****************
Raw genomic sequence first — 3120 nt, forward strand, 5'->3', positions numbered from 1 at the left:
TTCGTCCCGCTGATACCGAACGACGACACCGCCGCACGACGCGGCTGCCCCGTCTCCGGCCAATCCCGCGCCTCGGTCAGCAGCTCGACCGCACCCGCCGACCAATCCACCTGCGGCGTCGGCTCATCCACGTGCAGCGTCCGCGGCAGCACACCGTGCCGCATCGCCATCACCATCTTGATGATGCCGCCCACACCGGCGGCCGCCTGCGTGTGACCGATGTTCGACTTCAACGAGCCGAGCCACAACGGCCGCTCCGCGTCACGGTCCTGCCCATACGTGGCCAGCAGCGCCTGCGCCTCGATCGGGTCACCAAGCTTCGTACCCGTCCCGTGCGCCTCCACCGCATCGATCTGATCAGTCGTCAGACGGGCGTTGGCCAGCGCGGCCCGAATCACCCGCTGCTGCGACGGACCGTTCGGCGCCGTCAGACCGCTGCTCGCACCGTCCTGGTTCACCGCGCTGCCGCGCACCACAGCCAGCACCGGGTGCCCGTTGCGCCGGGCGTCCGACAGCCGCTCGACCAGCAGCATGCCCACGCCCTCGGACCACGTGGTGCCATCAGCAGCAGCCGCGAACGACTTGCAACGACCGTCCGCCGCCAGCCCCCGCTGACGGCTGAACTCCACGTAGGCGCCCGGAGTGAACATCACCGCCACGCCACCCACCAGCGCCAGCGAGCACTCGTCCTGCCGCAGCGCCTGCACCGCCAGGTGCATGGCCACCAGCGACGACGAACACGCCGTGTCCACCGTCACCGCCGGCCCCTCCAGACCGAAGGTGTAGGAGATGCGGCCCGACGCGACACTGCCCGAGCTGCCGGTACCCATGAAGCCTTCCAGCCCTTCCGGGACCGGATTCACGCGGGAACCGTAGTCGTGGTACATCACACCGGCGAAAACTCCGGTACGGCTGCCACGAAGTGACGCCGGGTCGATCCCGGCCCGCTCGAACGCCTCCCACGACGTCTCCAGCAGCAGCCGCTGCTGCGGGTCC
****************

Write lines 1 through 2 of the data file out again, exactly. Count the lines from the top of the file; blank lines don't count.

Raw genomic sequence first — 3120 nt, forward strand, 5'->3', positions numbered from 1 at the left:
TTCGTCCCGCTGATACCGAACGACGACACCGCCGCACGACGCGGCTGCCCCGTCTCCGGCCAATCCCGCGCCTCGGTCAGCAGCTCGACCGCACCCGCCGACCAATCCACCTGCGGCGTCGGCTCATCCACGTGCAGCGTCCGCGGCAGCACACCGTGCCGCATCGCCATCACCATCTTGATGATGCCGCCCACACCGGCGGCCGCCTGCGTGTGACCGATGTTCGACTTCAACGAGCCGAGCCACAACGGCCGCTCCGCGTCACGGTCCTGCCCATACGTGGCCAGCAGCGCCTGCGCCTCGATCGGGTCACCAAGCTTCGTACCCGTCCCGTGCGCCTCCACCGCATCGATCTGATCAGTCGTCAGACGGGCGTTGGCCAGCGCGGCCCGAATCACCCGCTGCTGCGACGGACCGTTCGGCGCCGTCAGACCGCTGCTCGCACCGTCCTGGTTCACCGCGCTGCCGCGCACCACAGCCAGCACCGGGTGCCCGTTGCGCCGGGCGTCCGACAGCCGCTCGACCAGCAGCATGCCCACGCCCTCGGACCACGTGGTGCCATCAGCAGCAGCCGCGAACGACTTGCAACGACCGTCCGCCGCCAGCCCCCGCTGACGGCTGAACTCCACGTAGGCGCCCGGAGTGAACATCACCGCCACGCCACCCACCAGCGCCAGCGAGCACTCGTCCTGCCGCAGCGCCTGCACCGCCAGGTGCATGGCCACCAGCGACGACGAACACGCCGTGTCCACCGTCACCGCCGGCCCCTCCAGACCGAAGGTGTAGGAGATGCGGCCCGACGCGACACTGCCCGAGCTGCCGGTACCCATGAAGCCTTCCAGCCCTTCCGGGACCGGATTCACGCGGGAACCGTAGTCGTGGTACATCACACCGGCGAAAACTCCGGTACGGCTGCCACGAAGTGACGCCGGGTCGATCCCGGCCCGCTCGAACGCCTCCCACGACGTCTCCAGCAGCAGCCGCTGCTGCGGGTCC